The body of a woman in Indonesia was recently discovered in the stomach of a massive, 22-foot-long (6.7 meters) python, which had killed and swallowed its victim whole.
The woman, a 54-year-old grandmother named Jahrah, went missing in Jambi province on the island of Sumatra on Oct. 23, according to CNN Indonesia. Her family reported her missing when she did not return home that evening. A search party, which included her husband, was unable to locate her that night, though they found her sandals and several articles of clothing on the ground, The Guardian reported.
The next day, locals spotted a gigantic python lurking near the spot where her discarded clothing had been found. Witnesses said that the snake had a suspiciously large stomach bulge, BBC News reported. A group of villagers chased the python down and killed it. After they split open the snake's belly they discovered a body inside, which was identified as that of the missing woman, local police chief AKP S Harefa said in a statement, according to CNN Indonesia.
Indonesia is home to a huge variety of pythons, including green tree pythons (Morelia viridis), amethystine pythons (Morelia amethistina), Sumatran short-tailed pythons (Python curtus), and reticulated pythons (Malayopython reticulatus), the world’s longest species of snake.While the snake that killed the woman was not identified, it was likely a reticulated python given its sheer size. Reticulated pythons can measure up to 28.5 feet (8.7 m) long and weigh as much as 320 pounds (145 kilograms), according to Zoo Atlanta in Georgia. Like all pythons, they kill and consume their prey by slowly squeezing it to death and then swallowing it whole. “In essence they can go as large as their prey goes,” Mary-Ruth Low, a former conservation and research officer from Mandai Wildlife Group, told BBC News.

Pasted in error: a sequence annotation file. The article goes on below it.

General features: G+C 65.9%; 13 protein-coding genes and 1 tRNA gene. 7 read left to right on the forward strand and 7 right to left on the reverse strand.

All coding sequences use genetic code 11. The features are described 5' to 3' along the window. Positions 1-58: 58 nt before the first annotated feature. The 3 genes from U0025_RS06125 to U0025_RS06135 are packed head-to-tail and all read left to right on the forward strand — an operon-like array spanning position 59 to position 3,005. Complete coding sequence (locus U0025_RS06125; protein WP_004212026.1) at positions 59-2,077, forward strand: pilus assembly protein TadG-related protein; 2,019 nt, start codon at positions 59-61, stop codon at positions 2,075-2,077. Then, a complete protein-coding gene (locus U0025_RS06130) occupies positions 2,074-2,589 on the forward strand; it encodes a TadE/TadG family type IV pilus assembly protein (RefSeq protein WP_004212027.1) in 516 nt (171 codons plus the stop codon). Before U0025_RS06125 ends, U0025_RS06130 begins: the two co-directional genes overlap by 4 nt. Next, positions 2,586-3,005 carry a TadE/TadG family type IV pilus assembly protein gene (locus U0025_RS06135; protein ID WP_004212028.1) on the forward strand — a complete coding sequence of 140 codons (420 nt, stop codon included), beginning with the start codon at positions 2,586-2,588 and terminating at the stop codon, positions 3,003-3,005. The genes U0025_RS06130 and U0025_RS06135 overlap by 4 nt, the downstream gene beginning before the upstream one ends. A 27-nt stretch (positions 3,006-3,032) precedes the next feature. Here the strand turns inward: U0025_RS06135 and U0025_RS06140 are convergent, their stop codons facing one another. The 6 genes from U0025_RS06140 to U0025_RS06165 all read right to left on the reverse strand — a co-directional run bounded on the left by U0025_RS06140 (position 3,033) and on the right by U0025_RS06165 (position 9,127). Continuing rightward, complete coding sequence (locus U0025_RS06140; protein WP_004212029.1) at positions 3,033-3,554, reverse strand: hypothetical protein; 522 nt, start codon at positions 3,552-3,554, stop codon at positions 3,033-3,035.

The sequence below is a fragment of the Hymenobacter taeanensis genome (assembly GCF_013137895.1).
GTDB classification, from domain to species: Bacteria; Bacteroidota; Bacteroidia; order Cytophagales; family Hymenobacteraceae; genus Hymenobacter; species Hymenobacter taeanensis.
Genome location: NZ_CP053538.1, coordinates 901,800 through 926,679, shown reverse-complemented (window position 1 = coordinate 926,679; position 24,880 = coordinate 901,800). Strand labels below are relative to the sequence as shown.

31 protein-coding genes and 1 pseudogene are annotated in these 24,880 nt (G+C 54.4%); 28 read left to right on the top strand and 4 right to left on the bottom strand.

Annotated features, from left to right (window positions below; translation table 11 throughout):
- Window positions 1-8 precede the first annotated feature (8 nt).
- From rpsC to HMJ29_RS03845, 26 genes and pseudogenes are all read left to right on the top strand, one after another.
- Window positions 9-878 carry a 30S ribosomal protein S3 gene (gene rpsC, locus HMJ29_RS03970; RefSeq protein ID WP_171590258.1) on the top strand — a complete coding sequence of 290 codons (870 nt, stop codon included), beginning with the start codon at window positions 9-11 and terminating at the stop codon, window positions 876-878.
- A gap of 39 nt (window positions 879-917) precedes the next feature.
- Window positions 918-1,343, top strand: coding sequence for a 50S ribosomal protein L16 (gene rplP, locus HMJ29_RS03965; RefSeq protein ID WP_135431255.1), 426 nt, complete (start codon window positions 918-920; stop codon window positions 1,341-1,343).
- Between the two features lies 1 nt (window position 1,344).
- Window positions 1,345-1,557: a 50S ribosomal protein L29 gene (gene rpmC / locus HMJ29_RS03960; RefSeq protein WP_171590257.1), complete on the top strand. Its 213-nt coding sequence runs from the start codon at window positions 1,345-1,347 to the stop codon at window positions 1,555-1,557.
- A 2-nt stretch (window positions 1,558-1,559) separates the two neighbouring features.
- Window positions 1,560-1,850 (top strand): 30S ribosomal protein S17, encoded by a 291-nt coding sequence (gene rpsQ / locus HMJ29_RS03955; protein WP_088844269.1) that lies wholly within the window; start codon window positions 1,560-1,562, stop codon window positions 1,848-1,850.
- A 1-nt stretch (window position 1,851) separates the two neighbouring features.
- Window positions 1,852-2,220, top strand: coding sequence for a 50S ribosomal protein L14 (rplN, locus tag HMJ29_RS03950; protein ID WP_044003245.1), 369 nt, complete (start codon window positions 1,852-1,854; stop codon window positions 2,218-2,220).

Reticulated pythons have been known to occasionally consume people. In 2018, a similar attack in which an Indonesian woman was killed and eaten by a reticulated python, made international headlines. However, experts say that these instances are exceedingly rare — only the very largest snakes are big enough to take down a human, and we aren’t easy prey to swallow thanks to our broad shoulders, which can get stuck in a snake’s throat.
Thankfully, most fully grown reticulated pythons stick to a diet of civets, birds, wild pigs and the occasional monkey, according to the Vanderbilt Museum in Long Island, New York.
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Joanna Thompson is a science journalist and runner based in New York. She holds a B.S. in Zoology and a B.A. in Creative Writing from North Carolina State University, as well as a Master's in Science Journalism from NYU's Science, Health and Environmental Reporting Program. Find more of her work in Scientific American, The Daily Beast, Atlas Obscura or Audubon Magazine.